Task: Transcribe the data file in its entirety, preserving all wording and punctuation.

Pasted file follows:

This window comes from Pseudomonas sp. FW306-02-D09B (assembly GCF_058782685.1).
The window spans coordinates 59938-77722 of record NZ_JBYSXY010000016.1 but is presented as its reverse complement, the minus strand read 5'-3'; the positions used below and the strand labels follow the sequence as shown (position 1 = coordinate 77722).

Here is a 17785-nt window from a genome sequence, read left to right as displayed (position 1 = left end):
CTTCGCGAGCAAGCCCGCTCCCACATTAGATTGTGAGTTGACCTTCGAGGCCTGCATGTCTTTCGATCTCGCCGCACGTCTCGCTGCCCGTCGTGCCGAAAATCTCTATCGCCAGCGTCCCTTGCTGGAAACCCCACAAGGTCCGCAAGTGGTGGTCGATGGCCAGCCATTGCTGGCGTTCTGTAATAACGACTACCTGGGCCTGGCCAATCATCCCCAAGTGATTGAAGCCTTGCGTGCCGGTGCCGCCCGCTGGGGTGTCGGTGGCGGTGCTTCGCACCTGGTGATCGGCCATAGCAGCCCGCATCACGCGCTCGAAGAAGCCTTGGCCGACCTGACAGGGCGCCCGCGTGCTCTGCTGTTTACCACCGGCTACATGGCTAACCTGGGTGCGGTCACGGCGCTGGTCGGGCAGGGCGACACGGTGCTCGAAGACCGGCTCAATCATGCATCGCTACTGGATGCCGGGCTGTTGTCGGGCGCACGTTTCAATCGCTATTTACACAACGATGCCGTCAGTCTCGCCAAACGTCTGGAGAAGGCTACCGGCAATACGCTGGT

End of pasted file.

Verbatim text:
This window comes from Pseudomonas sp. FW306-02-D09B (assembly GCF_058782685.1).
The window spans coordinates 59938-77722 of record NZ_JBYSXY010000016.1 but is presented as its reverse complement, the minus strand read 5'-3'; the positions used below and the strand labels follow the sequence as shown (position 1 = coordinate 77722).

Here is a 17785-nt window from a genome sequence, read left to right as displayed (position 1 = left end):
CTTCGCGAGCAAGCCCGCTCCCACATTAGATTGTGAGTTGACCTTCGAGGCCTGCATGTCTTTCGATCTCGCCGCACGTCTCGCTGCCCGTCGTGCCGAAAATCTCTATCGCCAGCGTCCCTTGCTGGAAACCCCACAAGGTCCGCAAGTGGTGGTCGATGGCCAGCCATTGCTGGCGTTCTGTAATAACGACTACCTGGGCCTGGCCAATCATCCCCAAGTGATTGAAGCCTTGCGTGCCGGTGCCGCCCGCTGGGGTGTCGGTGGCGGTGCTTCGCACCTGGTGATCGGCCATAGCAGCCCGCATCACGCGCTCGAAGAAGCCTTGGCCGACCTGACAGGGCGCCCGCGTGCTCTGCTGTTTACCACCGGCTACATGGCTAACCTGGGTGCGGTCACGGCGCTGGTCGGGCAGGGCGACACGGTGCTCGAAGACCGGCTCAATCATGCATCGCTACTGGATGCCGGGCTGTTGTCGGGCGCACGTTTCAATCGCTATTTACACAACGATGCCGTCAGTCTCGCCAAACGTCTGGAGAAGGCTACCGGCAATACGCTGGT